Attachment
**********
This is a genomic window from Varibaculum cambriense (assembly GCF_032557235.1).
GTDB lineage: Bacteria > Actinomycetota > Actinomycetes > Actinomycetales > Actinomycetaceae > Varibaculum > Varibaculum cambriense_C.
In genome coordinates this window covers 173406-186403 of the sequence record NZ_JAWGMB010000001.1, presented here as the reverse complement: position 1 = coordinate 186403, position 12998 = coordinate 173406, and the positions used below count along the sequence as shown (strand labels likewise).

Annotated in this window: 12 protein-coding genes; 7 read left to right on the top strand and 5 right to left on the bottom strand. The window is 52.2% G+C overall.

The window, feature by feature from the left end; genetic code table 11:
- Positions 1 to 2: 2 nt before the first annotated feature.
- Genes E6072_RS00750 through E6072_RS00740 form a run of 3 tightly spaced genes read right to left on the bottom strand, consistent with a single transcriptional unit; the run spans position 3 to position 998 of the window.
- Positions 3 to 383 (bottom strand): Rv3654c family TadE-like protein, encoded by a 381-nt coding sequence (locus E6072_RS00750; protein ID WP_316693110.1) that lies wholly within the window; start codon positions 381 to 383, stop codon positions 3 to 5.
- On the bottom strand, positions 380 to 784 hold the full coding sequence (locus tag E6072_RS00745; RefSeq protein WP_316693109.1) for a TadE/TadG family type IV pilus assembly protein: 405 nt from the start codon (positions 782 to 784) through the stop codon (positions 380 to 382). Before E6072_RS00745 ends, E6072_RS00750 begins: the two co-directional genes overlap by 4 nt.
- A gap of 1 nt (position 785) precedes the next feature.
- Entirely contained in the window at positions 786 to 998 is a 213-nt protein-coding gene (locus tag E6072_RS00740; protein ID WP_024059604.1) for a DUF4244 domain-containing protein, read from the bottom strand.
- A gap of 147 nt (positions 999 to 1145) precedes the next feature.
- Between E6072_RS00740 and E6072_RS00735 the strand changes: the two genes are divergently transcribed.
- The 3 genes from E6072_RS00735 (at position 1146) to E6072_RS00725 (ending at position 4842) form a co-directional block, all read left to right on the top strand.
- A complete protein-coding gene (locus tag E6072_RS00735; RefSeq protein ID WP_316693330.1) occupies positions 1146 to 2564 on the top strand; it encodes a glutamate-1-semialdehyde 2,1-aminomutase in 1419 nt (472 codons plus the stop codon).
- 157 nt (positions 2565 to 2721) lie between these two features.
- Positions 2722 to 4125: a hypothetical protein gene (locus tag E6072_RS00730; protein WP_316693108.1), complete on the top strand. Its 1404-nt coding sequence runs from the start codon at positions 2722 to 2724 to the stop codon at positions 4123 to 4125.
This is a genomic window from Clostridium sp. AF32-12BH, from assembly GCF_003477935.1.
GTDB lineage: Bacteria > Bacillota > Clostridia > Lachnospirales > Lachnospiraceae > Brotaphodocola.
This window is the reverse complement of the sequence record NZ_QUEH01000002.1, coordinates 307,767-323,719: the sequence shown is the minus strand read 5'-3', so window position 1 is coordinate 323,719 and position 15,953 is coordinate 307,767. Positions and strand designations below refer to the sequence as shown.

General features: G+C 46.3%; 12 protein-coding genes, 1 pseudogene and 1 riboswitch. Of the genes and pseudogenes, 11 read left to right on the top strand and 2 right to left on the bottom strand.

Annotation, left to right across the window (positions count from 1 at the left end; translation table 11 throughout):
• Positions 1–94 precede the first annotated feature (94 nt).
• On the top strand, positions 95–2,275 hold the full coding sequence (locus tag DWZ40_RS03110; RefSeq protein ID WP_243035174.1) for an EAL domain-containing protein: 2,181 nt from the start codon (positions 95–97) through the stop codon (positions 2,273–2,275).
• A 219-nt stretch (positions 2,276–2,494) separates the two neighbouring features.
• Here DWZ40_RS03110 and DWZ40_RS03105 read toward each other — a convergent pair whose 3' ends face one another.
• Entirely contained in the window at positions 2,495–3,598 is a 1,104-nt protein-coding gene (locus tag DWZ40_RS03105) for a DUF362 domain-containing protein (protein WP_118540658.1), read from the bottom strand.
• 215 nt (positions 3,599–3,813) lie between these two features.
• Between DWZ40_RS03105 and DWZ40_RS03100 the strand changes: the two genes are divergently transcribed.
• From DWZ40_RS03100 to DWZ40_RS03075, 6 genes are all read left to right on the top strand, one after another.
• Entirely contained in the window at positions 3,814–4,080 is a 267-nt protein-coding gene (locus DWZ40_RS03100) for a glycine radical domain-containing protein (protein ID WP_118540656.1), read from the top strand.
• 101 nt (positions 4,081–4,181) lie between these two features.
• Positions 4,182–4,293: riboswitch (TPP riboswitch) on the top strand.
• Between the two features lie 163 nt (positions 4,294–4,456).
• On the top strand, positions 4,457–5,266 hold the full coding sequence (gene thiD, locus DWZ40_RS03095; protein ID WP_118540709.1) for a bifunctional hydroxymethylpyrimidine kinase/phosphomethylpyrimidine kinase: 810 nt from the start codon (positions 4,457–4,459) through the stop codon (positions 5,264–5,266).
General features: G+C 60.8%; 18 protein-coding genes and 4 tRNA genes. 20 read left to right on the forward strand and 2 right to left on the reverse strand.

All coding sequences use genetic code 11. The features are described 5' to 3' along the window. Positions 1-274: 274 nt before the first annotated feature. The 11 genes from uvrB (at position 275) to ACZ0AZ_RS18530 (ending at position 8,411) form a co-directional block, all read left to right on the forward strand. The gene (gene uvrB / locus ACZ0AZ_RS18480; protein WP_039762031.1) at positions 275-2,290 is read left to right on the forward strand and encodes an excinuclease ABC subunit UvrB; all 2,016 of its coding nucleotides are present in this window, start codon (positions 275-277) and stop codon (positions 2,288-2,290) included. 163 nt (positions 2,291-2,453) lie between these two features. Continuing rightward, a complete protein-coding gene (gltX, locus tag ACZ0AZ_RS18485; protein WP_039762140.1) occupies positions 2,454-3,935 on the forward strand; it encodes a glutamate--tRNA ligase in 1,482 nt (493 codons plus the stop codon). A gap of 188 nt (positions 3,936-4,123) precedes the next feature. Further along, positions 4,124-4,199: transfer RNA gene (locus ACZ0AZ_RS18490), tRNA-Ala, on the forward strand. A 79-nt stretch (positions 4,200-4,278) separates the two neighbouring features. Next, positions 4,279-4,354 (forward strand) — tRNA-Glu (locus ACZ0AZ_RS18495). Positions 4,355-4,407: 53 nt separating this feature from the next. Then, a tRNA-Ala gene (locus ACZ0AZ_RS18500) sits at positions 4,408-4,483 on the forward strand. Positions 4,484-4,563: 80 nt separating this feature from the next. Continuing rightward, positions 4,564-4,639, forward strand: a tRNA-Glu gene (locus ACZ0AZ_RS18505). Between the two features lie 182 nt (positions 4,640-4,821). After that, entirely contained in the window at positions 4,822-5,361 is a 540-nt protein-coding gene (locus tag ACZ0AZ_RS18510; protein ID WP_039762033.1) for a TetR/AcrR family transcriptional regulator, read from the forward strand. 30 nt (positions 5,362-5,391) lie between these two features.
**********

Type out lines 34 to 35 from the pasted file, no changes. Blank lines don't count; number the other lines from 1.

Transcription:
• Between the two features lie 163 nt (positions 4,294–4,456).
• On the top strand, positions 4,457–5,266 hold the full coding sequence (gene thiD, locus DWZ40_RS03095; protein ID WP_118540709.1) for a bifunctional hydroxymethylpyrimidine kinase/phosphomethylpyrimidine kinase: 810 nt from the start codon (positions 4,457–4,459) through the stop codon (positions 5,264–5,266).